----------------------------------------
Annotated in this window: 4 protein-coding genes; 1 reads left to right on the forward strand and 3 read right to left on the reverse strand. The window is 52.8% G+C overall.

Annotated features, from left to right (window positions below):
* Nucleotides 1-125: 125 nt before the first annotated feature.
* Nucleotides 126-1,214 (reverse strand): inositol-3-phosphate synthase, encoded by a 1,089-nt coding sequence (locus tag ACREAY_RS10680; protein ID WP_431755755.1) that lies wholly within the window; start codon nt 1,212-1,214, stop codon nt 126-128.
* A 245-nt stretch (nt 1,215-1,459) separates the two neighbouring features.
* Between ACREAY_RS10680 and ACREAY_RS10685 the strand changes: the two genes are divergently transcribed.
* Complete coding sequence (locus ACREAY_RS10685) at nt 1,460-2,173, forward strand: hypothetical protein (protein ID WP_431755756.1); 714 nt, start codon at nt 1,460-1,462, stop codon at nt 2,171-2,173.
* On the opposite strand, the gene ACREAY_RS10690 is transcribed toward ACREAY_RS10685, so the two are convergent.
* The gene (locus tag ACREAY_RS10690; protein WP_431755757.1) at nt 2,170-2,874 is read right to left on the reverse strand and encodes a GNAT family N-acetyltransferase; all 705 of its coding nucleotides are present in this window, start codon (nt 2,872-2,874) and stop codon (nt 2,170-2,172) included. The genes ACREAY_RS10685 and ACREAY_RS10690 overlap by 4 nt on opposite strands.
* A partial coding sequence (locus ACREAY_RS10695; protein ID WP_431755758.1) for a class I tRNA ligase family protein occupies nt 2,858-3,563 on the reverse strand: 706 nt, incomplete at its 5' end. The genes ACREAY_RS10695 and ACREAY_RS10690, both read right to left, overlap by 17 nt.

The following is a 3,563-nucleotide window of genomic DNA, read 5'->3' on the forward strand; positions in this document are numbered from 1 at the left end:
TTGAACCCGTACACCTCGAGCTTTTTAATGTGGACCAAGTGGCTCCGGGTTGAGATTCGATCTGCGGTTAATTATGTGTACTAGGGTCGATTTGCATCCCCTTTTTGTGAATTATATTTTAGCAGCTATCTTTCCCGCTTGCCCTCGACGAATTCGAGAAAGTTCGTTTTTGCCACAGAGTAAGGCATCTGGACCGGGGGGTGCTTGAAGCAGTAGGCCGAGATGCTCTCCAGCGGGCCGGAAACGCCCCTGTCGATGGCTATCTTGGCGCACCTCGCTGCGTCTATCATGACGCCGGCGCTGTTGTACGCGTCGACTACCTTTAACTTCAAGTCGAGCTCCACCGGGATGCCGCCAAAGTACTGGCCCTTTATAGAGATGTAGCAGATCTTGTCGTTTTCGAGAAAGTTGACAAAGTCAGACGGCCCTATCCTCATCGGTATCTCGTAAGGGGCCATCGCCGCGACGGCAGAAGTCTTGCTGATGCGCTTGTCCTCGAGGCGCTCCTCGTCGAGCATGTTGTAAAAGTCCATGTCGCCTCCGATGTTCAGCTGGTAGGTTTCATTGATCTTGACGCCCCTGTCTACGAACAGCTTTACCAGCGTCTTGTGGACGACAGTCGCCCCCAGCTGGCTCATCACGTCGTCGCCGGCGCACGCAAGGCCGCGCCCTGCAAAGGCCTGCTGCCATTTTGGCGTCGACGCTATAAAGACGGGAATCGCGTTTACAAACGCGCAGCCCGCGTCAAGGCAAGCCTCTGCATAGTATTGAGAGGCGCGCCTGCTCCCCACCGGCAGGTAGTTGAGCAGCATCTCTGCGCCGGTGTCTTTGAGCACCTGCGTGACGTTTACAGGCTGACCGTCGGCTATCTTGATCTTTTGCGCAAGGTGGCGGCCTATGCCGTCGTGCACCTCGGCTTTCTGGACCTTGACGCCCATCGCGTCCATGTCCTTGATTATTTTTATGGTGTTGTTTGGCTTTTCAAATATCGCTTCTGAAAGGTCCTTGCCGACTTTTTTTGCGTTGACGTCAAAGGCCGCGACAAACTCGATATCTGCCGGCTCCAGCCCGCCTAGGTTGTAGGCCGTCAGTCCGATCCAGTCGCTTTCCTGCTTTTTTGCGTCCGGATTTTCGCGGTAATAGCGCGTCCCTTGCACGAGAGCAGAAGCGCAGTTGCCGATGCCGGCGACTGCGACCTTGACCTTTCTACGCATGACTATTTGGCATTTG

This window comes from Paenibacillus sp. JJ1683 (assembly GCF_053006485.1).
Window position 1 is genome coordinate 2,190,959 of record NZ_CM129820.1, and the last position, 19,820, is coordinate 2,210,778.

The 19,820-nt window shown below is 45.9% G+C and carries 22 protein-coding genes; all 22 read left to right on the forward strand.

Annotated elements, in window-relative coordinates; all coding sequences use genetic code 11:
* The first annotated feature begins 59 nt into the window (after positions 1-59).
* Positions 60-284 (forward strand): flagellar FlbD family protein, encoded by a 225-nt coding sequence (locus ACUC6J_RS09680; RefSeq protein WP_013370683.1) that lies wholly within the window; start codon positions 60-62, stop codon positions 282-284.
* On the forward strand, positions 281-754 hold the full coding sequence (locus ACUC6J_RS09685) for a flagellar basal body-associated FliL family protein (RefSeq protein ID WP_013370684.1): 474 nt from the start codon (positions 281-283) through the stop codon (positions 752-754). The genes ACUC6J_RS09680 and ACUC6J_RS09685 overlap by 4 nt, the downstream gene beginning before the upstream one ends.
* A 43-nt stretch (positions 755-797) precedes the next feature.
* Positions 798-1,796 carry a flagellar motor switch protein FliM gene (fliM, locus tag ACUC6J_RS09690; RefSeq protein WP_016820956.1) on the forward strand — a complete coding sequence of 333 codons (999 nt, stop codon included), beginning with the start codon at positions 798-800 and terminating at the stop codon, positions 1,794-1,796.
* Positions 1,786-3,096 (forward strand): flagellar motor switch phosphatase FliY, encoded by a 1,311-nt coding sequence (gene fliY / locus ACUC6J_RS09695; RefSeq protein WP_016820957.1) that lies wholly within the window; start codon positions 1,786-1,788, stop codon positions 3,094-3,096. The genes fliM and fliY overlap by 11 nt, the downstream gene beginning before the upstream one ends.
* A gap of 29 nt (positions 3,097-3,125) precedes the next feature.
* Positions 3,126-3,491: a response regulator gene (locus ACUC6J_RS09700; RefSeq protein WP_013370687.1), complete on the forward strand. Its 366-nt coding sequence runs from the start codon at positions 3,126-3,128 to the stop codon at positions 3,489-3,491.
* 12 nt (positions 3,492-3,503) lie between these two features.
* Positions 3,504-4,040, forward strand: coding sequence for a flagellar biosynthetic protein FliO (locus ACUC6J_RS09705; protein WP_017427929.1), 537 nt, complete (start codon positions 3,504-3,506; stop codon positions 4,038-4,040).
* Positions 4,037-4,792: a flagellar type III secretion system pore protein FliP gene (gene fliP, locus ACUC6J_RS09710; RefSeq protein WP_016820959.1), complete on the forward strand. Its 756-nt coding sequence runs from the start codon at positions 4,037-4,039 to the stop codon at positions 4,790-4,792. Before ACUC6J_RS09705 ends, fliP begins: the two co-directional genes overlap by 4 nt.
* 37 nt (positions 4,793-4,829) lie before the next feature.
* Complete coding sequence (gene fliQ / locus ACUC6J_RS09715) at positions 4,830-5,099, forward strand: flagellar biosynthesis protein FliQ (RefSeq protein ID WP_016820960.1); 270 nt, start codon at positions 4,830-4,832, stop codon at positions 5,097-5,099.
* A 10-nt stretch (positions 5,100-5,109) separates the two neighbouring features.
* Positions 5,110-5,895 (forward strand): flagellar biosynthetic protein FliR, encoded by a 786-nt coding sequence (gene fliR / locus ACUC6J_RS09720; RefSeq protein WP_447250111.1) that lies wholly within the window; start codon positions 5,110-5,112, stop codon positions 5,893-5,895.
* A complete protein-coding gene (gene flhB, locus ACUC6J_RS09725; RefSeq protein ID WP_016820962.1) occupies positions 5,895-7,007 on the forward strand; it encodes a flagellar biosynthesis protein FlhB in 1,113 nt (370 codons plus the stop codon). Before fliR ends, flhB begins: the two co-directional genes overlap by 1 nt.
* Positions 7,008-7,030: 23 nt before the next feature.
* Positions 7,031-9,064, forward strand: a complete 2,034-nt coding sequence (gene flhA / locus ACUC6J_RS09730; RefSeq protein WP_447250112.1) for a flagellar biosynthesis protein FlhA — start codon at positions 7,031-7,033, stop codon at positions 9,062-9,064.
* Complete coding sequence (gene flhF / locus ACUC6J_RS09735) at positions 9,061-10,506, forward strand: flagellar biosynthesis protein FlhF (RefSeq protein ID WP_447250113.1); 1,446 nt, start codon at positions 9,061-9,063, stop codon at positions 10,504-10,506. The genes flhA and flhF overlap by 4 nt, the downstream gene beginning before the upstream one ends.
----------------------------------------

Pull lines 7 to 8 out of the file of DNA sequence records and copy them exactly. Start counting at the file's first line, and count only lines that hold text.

* Complete coding sequence (locus ACREAY_RS10685) at nt 1,460-2,173, forward strand: hypothetical protein (protein ID WP_431755756.1); 714 nt, start codon at nt 1,460-1,462, stop codon at nt 2,171-2,173.
* On the opposite strand, the gene ACREAY_RS10690 is transcribed toward ACREAY_RS10685, so the two are convergent.